Thursday, September 8, 2011

Chocolate Chess Pie and Oompa Loompas

I want to say, right from the beginning, that I am strange.  I know it (and some of you may know it too).  My brain makes weird connections between seemingly unrelated things at times, and I am not sure why.  When I am putting on mascara in the mornings, I am transported to the cosmetics department at JC Penny in my hometown.  When I am listening to Norah Jones on the radio, I think about a brief stint spent babysitting in a horse barn (don't ask).  And every time I make what I consider to be my very favorite dessert, I think of oompa loompas from Charlie and the Chocolate Factory.  You know the scene where Augustus Gloop falls into the river of chocolate eventually leading to his demise?  Well, when I stir the filling for the chocolate pie I make, it never fails to remind me of that river, and I just have one thing to say...if I am going to be done in by chocolate like Augustus, I want it to be this chess pie!

This is a pie that my aunt has been making for eons.  I got the recipe from her, and she got the recipe from one of those old church cookbooks that a lot of southern (and probably other) churches put out yearly.  I am not sure who came up with the original recipe, but I know that whoever it was, they were smart and very good with pie.  

I recently made this pie for a lunch at work, and I made it on an all-nut crust to satisfy the needs of some co-workers who cannot eat foods containing gluten.  Therefore, this pie (if you follow the recipe as is) is gluten free.  You can certainly make it in a regular pie crust (I usually use an all-butter crust).  Actually, my husband prefers it in traditional pie crust because he says that the buttery crust is a nice counterpoint to the rich chocolate filling (he doesn't say it in exactly those words).  Either way, I think it is heaven!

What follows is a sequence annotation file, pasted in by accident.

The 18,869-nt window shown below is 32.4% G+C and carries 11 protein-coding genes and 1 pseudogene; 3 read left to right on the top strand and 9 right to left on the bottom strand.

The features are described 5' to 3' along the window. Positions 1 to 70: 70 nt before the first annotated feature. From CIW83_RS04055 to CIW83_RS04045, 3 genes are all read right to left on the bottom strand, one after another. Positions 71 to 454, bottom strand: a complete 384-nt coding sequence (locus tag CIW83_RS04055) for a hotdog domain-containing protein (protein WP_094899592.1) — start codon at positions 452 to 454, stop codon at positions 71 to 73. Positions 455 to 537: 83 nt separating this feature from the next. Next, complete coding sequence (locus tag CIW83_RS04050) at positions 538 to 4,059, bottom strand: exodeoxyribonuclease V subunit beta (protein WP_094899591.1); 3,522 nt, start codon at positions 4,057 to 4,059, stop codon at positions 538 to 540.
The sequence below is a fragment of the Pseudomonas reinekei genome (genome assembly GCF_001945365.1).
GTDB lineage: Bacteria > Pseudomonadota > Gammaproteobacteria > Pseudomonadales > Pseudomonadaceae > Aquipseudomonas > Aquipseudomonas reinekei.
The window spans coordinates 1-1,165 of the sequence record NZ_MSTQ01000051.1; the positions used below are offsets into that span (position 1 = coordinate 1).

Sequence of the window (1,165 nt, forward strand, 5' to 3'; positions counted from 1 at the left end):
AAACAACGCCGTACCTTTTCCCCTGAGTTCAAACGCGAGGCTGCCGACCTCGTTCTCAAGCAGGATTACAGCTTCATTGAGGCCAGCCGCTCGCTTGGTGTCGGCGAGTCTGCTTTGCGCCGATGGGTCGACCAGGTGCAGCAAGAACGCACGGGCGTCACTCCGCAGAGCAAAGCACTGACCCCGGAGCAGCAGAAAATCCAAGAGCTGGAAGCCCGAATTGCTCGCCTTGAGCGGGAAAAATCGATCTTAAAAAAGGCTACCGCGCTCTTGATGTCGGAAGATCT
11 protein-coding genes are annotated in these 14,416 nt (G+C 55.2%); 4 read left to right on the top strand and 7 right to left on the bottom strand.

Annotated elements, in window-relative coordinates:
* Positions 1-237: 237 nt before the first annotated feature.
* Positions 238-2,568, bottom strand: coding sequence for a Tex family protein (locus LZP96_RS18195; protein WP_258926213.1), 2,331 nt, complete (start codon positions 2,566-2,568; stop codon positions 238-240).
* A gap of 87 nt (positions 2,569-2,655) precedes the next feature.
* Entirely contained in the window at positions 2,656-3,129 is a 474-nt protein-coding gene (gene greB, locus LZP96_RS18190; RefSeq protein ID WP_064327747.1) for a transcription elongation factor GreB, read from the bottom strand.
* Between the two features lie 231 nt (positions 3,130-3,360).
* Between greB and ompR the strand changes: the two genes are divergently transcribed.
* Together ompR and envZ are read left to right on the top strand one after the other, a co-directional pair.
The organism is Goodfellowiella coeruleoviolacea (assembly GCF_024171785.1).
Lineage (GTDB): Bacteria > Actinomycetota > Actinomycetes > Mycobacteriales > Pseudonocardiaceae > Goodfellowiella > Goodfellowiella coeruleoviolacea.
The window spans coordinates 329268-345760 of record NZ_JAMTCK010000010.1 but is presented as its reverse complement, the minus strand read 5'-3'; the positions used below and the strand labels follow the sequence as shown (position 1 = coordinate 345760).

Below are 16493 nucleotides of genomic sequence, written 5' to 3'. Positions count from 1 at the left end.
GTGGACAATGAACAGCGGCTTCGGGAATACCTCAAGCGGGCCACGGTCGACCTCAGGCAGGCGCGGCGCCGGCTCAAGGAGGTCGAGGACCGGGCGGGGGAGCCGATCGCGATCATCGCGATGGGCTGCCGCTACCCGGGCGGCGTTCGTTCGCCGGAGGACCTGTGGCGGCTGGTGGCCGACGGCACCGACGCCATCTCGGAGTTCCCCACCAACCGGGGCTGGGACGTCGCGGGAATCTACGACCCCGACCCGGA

Poor photo...tasty pie.  The crust does get brown, just be careful that it doesn't burn.

I must tell you that this pie is not that photogenic.  My husband says it looks like a big, brown blob.  I apologize for that.  I did not use flash, but the light reflects off the crust.  Just ignore its ugliness and make it anyway!  

The crust (if you are making the nut version) is simply ground pecans, sugar, and butter mixed together and patted into a pie plate.  The crust does not get par-baked, but it does get chilled for 30 minutes prior to baking.

Crust just out of the refrigerator

The filling is melted butter, chocolate, vanilla, eggs, and sugar mixed together.  As the pie bakes, a thin, crunchy crust forms on top.  The crust is part of what makes this a "chess" pie.  This crust will begin to separate from the more fudgy filling and may even crack.  Like I said, not a pretty pie.  This is supposed to happen though.  The inside will remain moist and gooey resulting in a nice blend of textures.  Add in the nut crust, and you take texture and taste to a whole new level.  I am a firm believer that nuts better most any chocolate dessert.  

So, if you want pie or chocolate or nuts or anything evenly remotely resembling any of those, you will want to try this recipe.  You will thank you, your family will thank you, and the oompa loompas that pop into your head as you stir it up will thank you too (or maybe they only visit me).

Chocolate Chess Pie with a Pecan Crust
makes one 9-inch pie

2 1/2 cups pecans, ground in food processor
1/3 cup granulated sugar
4 tbsp butter, melted
a pinch of salt

1 cup sugar
2 eggs
1 tsp vanilla
1 1/2 ounces unsweetened chocolate
1 stick butter

Preheat oven to 350 degrees.

To make the crust, combine all ingredients and mix well to coat the pecans in butter.  Pat into the bottom and up the sides of a 9 inch pie plate.  Place in the refrigerator to chill for 30 minutes or while you make the filling. 

To make the filling, melt the butter and chocolate together in a double boiler (or in the microwave).  Add the sugar and vanilla to the butter mixture and stir to combine.  Add the eggs, whisking to blend.  Pour the filling into the chilled crust and place in the oven.  Bake anywhere from 35-45 minutes until a crust has formed on top and the center of the pie only jiggles very slightly when moved.  If the crust begins to get too brown, cover the edges with foil.  Remove from the oven and allow to cool completely or serve slightly warm with ice cream or whipped cream.



  1. This looks absolutely amazing. Is it as rich as it looks?

  2. Thanks for visiting the site. The pie is very rich. A little slice will do.